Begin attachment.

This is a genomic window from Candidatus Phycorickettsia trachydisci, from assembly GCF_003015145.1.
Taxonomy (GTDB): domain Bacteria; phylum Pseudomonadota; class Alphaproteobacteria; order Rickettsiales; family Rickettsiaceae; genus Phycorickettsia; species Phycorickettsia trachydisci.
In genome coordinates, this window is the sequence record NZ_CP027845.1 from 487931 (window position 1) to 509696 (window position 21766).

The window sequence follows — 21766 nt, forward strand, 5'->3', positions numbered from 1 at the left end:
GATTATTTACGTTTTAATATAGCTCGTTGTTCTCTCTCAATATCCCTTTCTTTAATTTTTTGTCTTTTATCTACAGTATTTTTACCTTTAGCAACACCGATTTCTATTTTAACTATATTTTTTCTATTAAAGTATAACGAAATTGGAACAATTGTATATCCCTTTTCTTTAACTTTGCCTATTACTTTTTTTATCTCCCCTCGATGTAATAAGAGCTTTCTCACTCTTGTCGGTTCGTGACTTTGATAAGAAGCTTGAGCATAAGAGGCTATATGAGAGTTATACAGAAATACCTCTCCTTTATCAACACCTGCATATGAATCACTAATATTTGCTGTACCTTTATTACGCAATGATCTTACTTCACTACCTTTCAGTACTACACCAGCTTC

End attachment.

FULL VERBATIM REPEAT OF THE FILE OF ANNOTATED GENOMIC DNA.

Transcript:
This is a genomic window from Candidatus Phycorickettsia trachydisci, from assembly GCF_003015145.1.
Taxonomy (GTDB): domain Bacteria; phylum Pseudomonadota; class Alphaproteobacteria; order Rickettsiales; family Rickettsiaceae; genus Phycorickettsia; species Phycorickettsia trachydisci.
In genome coordinates, this window is the sequence record NZ_CP027845.1 from 487931 (window position 1) to 509696 (window position 21766).

The window sequence follows — 21766 nt, forward strand, 5'->3', positions numbered from 1 at the left end:
GATTATTTACGTTTTAATATAGCTCGTTGTTCTCTCTCAATATCCCTTTCTTTAATTTTTTGTCTTTTATCTACAGTATTTTTACCTTTAGCAACACCGATTTCTATTTTAACTATATTTTTTCTATTAAAGTATAACGAAATTGGAACAATTGTATATCCCTTTTCTTTAACTTTGCCTATTACTTTTTTTATCTCCCCTCGATGTAATAAGAGCTTTCTCACTCTTGTCGGTTCGTGACTTTGATAAGAAGCTTGAGCATAAGAGGCTATATGAGAGTTATACAGAAATACCTCTCCTTTATCAACACCTGCATATGAATCACTAATATTTGCTGTACCTTTATTACGCAATGATCTTACTTCACTACCTTTCAGTACTACACCAGCTTC